The Eradication of Schizophrenia in Western Lapland presents a choice upon entering the Corpus Playroom. Home or hospital? The two audiences are divided by a diagonal partition across the space. On one side, a domestic scene that steadily rises to a – quite literal – breaking point. On the other, the cold rationalism of a clinic, interspersed with moments of faltering humanity. The two scenes are played simultaneously and the audience on one side can hear and see glimpses of the other side. No need to choose too wisely, though; the final act sees the partition rotated and the missing pieces of the story slotted into place.
Watching two scenes running parallel to one another initially felt a little jarring. The family scene was slightly disjointed by the interjections from the other side, meaning that the more subtle interactions between actors were lost. But this narrative juggling soon became much slicker, and the ingenuity of the staging really shone through in the moments of interaction between the two sides that mimicked the auditory hallucinations of a person with schizophrenia.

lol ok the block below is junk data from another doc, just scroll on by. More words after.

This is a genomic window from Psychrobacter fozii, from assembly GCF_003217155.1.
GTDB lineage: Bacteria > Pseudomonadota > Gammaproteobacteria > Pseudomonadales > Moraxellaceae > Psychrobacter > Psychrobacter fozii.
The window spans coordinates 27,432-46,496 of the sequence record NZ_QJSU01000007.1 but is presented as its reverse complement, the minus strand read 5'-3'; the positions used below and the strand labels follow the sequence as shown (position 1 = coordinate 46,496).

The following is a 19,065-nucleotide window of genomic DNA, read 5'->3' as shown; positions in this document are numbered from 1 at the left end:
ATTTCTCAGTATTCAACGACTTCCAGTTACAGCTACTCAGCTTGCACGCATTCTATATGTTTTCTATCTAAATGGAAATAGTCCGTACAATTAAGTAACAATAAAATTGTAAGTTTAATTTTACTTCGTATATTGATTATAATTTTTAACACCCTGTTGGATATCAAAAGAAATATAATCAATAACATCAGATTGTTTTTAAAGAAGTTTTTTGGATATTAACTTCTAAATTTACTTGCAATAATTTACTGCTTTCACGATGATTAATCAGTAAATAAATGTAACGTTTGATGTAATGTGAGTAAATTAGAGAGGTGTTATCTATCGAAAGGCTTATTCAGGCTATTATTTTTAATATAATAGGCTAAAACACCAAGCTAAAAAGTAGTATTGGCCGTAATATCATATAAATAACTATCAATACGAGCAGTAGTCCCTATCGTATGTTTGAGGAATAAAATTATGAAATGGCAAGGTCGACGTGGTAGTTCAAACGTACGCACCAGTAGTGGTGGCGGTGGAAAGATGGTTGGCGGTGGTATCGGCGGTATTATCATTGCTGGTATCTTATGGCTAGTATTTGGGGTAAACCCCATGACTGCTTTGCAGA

Acting schizophrenia can be tough. It’s very easy, at best, to tumble into a cliché; at worst, to play for laughs. Yet whilst there were occasional titters from the audience, mostly at the more extravagant delusions and hallucinations of Richard, Gus Mitchell‘s representation of a bored, frustrated, arrogant young man meant that the character felt much more than just Schizophrenic #1.
Similarly, Dolly Carbonari brought to her role a nervousness that seemed to stem not only from the character’s diagnosis but from the insecurities of a homemaker under immense pressure. Meanwhile, the play danced around major psychiatric debates – genetics or family environment, drugs or psychotherapy – always maintaining a focus on the individuals affected. Yet some of the ambiguities created by the structure meant that the ending was left unclear.
Leaving Corpus, I heard confused audience members discussing the clarity of a key plot point . After a mercifully tentative portrayal of psychosis, it seemed quite disappointing that the play lapsed into the raving-lunatic stereotype, even if this conclusion wasn’t intentional, and may have been script-based issue rather than a directorial one.
Overall, a creative and absorbing play that tackles the issues it presents with some trepidation. Despite moments of clumsiness, the innovative staging and impressive performances offered an original take on a well-trodden subject.